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Bijoya review: Swastika Mukherjee’s show is hard-hitting and impactful

Directed by Sayantan Ghosal, the web series features Swastika Mukherjee, Shaheb Chattopadhyay, Bidipta Chakraborty and others   

3.5/5rating
Bijoya review: Swastika Mukherjee’s show is hard-hitting and impactful
Swastika Mukherjee in Bijoya

Last Updated: 04.54 PM, Jul 07, 2024

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Bijoya story: 

Bijoya is based on the grisly ragging incident and the subsequent death of a young student at Jadavpur University that shook the country last year. Nilanjan Basu (Debdutta Raha) – a meritorious student from Naihati – gets admitted to a big educational institution for further studies. Soon after his admission, his mother Bijoya (Swastika Mukherjee) gets a call that her son Nilanjan attempted to end his life. After her husband’s death, she knows it is unlikely for her son to end his life. 

Bijoya review: 

A 17-year-old boy died after falling from the balcony of the Boy’s Main Hostel of Jadavpur University last year. Upon investigation, allegations of grisly ragging and sexual assault were unfolded. This incident shook the country. Sayantan Ghosal borrowed fragments from the real-life incident and built an independent story for Bijoya which is hard-hitting and impactful. 

Sayantan does not disappoint with his storytelling, especially if it is a thriller. Bijoya is no exception. It is largely muted and takes its own time to unfold itself. Each of the episodes has a cliffhanger ending that keeps us glued. As a result, the show does not drag itself despite being slow. The plot is well-developed, the dialogues are largely organic and the screenplay is almost seamless. It plays with the timeline and the to-and-fro storytelling works well.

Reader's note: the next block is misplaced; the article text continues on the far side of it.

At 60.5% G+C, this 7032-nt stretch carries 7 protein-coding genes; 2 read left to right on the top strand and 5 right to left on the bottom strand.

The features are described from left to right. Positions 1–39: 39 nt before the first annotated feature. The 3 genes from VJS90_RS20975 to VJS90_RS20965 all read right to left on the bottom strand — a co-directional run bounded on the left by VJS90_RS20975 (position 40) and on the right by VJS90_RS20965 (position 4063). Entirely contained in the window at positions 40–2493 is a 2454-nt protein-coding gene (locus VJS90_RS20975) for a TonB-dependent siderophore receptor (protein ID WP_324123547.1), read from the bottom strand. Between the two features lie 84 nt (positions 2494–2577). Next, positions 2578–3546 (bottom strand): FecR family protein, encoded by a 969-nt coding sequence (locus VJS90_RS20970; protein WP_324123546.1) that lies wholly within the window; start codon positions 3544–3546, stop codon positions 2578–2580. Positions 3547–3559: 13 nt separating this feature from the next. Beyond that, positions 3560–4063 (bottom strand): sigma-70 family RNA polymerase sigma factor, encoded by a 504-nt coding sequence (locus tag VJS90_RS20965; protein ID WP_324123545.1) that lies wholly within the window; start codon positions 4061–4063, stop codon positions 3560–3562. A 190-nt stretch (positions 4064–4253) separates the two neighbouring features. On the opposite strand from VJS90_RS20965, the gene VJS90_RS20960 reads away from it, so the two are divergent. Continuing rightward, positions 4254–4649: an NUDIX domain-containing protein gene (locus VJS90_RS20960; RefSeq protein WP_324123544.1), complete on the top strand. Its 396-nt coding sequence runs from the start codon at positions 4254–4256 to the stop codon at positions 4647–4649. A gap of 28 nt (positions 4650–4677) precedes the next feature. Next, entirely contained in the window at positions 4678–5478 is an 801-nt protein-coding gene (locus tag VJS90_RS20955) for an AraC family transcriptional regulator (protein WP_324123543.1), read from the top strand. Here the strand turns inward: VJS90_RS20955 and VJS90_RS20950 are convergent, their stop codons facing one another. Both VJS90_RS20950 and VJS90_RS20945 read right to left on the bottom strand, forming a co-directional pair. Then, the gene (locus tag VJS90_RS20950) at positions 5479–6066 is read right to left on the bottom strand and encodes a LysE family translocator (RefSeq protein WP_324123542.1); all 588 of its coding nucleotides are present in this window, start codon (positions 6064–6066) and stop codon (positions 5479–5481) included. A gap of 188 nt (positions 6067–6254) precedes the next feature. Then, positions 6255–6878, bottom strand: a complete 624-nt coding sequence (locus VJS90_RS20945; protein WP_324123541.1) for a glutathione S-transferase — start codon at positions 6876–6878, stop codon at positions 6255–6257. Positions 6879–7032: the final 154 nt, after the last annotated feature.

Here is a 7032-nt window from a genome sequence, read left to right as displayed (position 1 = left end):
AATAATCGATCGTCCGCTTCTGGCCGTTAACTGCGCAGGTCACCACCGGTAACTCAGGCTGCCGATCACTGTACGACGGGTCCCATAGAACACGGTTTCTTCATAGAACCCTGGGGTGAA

Performances are the key to the show. Swastika is as unputdownable as Bijoya. The character is sombre yet resolute and the actress seems perfect in her skin. She blends her motherly instinct and femininity with her acting prowess and delivers Bijoya. That can’t go wrong. Debdutta Raha mesmerises as Nil. 

Bidipta Chakraborty is outstanding as well. However, her character is not convincingly written. A bit more background of her character could have made Bijoya’s journey a bit more realistic. Gulshana Khatun also performs well. But she has been typecast in similar characters. Jeet Sundar is an outstanding actor and he proves it with each of his works. He is convincing as Nil's friend.  

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Meanwhile, it is Shaheb Chattopadhyay who steals the show with his ruthlessness. There is something very polite about the way the actor looks in real life. The ruthlessness of his character stands in contrast to his appearance and that works well. Raunak Dey Bhowmick makes a mark through the scenes of his atrocities. 

All said and done, Bijoya is not flawless. Under the garb of subtlety, it often goes overboard with melodrama. The last scene of the second episode is an imposed effort to draw the attention of the audience. The climax could also have been a bit tighter. Also, all the characters in the show are broadly catagorised in black and white, without an iota of grey. Media has largely been soft target by the popular culture and this series in no exception. While the redemption through Debi Saha's (who performs well) is well executed, the overall representation of mainstream media is predictable. That is a bit tiring. However, Sayantan masters the skill of drawing a line beyond which he refuses to explain, elaborate, or entertain. That works in his favour.  

Bijoya verdict:

It is a must-watch. Bijoya is arguably one of the good shows of Hoichoi. Like Sampurna, it delves into one of the most horrifying social menaces in our society and is presented in a simple platter. Bijoya does its job well.  

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